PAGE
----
Marine veteran Al Kirby, of Shirley, helped launch a blood drive Monday with the same Stony Brook University Hospital staffers who saved his life last Christmas over the course of a nearly 10-hour surgery using 27 units of blood products. Credit: James Carbone

A Marine veteran from Shirley helped kick off a blood drive Monday with the same Stony Brook Hospital staffers that saved his life last Christmas.

Hospital doctors at a news conference said Al Kirby, 52, survived a “test of what is humanly possible” after going into the emergency room with a ruptured aorta on Christmas Day 2018. During a nine-hour, 52-minute surgery, doctors used 27 units of blood, said Dr. Henry Tannous, co-director of the Stony Brook University Heart Institute and chief of the Division of Cardiothoracic Surgery.

Kirby left the hospital after 10 days. His wife, Dawn, and other family members joined the Stony Brook medicine team Monday in donating blood in Kirby’s name.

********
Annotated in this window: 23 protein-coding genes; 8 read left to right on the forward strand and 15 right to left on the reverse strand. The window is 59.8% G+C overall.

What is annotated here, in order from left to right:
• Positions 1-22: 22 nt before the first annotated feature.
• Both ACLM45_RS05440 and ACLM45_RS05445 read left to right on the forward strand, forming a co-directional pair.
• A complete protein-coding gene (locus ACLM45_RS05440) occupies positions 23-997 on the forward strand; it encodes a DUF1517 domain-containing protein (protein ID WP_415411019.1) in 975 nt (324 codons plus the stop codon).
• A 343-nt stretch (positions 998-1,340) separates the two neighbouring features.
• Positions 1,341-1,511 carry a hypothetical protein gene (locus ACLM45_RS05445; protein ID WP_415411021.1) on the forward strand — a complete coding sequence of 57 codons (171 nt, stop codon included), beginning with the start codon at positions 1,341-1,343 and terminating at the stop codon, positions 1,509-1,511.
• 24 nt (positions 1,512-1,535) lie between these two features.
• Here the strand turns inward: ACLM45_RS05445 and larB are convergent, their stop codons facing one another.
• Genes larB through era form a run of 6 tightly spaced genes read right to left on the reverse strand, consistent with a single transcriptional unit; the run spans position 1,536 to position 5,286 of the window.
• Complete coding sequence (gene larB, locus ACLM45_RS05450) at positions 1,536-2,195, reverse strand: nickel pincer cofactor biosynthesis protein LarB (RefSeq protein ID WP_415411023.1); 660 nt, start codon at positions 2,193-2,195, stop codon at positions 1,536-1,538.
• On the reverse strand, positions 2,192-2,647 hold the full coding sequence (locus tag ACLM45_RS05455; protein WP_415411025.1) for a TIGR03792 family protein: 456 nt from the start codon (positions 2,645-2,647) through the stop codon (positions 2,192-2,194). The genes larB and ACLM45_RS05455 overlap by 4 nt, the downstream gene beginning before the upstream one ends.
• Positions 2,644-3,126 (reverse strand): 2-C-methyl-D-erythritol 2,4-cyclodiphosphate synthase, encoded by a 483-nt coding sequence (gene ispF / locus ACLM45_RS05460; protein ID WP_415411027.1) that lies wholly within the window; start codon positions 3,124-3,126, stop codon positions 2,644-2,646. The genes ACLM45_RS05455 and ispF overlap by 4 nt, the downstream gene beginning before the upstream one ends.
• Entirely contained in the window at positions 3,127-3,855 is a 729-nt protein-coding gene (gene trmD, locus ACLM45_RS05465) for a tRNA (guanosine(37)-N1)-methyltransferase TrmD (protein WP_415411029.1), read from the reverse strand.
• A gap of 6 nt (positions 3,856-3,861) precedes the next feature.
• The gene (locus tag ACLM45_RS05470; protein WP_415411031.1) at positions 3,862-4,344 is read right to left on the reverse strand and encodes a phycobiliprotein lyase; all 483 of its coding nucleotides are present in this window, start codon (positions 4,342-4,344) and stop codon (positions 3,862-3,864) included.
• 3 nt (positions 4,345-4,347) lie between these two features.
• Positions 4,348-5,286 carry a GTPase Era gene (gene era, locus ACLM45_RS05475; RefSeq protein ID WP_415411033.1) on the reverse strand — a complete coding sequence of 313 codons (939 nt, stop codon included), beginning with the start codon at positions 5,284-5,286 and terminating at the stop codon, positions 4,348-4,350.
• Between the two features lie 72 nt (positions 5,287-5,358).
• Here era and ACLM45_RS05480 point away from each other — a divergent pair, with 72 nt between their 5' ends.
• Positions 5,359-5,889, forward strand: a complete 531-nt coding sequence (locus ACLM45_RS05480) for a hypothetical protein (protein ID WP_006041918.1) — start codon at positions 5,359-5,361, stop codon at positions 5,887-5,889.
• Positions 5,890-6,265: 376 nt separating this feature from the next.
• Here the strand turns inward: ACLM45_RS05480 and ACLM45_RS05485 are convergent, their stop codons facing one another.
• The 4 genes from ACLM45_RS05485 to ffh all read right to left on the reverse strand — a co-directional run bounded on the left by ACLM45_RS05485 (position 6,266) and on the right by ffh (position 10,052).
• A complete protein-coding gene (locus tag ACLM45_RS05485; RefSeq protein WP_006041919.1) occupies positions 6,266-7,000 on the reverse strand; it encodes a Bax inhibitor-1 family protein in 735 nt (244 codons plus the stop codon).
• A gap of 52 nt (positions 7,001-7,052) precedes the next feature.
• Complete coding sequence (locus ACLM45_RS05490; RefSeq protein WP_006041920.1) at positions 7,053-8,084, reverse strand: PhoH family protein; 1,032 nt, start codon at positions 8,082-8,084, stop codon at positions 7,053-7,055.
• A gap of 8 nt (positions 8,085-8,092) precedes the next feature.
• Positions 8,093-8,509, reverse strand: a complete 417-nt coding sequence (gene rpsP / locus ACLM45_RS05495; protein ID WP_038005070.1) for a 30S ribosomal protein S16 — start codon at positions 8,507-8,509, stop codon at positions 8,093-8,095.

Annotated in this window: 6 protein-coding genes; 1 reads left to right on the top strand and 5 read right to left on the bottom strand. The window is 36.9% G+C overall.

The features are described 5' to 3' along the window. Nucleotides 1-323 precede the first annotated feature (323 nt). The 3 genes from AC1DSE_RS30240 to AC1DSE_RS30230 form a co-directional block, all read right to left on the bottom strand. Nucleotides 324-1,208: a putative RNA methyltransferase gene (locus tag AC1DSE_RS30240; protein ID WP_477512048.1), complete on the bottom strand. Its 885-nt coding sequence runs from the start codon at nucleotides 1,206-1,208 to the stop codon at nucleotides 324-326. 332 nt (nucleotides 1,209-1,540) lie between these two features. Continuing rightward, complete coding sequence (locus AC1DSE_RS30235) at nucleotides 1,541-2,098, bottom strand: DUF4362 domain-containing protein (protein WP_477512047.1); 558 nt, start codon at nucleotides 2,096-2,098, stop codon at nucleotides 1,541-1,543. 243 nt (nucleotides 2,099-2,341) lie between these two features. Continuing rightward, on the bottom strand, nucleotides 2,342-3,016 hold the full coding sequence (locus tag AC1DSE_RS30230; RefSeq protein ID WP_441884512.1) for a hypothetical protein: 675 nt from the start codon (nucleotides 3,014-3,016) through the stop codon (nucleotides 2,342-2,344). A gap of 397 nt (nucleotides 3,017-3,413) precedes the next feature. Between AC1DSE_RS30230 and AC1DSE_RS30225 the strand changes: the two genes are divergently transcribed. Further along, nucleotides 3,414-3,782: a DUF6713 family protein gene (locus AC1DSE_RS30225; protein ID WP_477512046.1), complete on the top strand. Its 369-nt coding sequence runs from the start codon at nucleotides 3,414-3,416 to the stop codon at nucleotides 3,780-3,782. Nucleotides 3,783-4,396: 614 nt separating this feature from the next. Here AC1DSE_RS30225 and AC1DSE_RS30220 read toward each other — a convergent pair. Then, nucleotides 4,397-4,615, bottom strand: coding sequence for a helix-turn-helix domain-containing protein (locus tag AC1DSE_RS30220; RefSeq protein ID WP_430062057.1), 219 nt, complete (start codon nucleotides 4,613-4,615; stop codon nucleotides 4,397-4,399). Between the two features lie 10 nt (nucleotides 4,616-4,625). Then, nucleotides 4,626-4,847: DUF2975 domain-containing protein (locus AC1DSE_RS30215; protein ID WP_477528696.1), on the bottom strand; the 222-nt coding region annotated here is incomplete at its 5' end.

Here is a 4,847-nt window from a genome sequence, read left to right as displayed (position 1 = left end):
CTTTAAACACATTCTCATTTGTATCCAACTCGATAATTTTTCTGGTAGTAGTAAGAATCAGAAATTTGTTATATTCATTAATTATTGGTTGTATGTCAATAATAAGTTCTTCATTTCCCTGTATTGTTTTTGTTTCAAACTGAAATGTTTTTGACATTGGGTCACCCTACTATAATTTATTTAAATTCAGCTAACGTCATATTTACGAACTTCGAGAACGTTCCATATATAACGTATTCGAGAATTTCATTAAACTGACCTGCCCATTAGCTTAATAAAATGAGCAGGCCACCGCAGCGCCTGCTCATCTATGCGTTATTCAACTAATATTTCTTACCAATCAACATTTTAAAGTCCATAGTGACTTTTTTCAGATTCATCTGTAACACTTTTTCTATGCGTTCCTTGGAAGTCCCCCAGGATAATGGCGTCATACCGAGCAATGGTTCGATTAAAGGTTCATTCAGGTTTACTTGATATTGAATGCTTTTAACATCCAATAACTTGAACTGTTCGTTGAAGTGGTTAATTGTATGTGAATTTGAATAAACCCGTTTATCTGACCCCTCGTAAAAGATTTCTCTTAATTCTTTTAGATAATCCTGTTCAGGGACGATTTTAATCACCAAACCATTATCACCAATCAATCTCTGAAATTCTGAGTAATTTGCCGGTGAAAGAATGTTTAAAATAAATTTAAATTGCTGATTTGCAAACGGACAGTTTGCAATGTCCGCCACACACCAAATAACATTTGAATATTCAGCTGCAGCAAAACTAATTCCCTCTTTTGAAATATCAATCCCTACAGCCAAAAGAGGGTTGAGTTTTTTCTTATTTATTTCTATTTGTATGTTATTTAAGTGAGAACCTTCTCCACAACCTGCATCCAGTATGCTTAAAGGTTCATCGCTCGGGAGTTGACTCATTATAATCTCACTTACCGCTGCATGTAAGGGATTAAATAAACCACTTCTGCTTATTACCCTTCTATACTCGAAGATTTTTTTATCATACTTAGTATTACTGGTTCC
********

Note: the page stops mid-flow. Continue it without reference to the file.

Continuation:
“This crucial act of kindness will allow more families like the Kirbys to spend more holidays together,” Tannous said, describing the blood bank as a “powerful ally” for his team.

In a release, a Stony Brook representative said Kirby was rushed to the hospital’s emergency department last Christmas after experiencing a stabbing pain in his chest, rapidly beating heart and a burning sensation in his throat while carrying presents from his in-laws’ house to the car.

Doctors ruled out a coronary blockage but found what the release termed a “severe aortic dissection.”

“The inner layer of Al’s ascending aorta — the part of the aorta that exits the heart — had ruptured, and the tear extended from his heart all the way down to his right leg, a distance of about forty inches, letting blood in where it usually doesn’t go,” Tannous said. “This caused the inner and middle layers to separate, or dissect. If and when the blood bursts through the weakened outer wall of the aorta, it’s life-threatening and needs immediate repair.”

Kirby, at Monday’s news conference, said he was “not much on words.” But he found one to describe the medical team that saved his life: “angels.”

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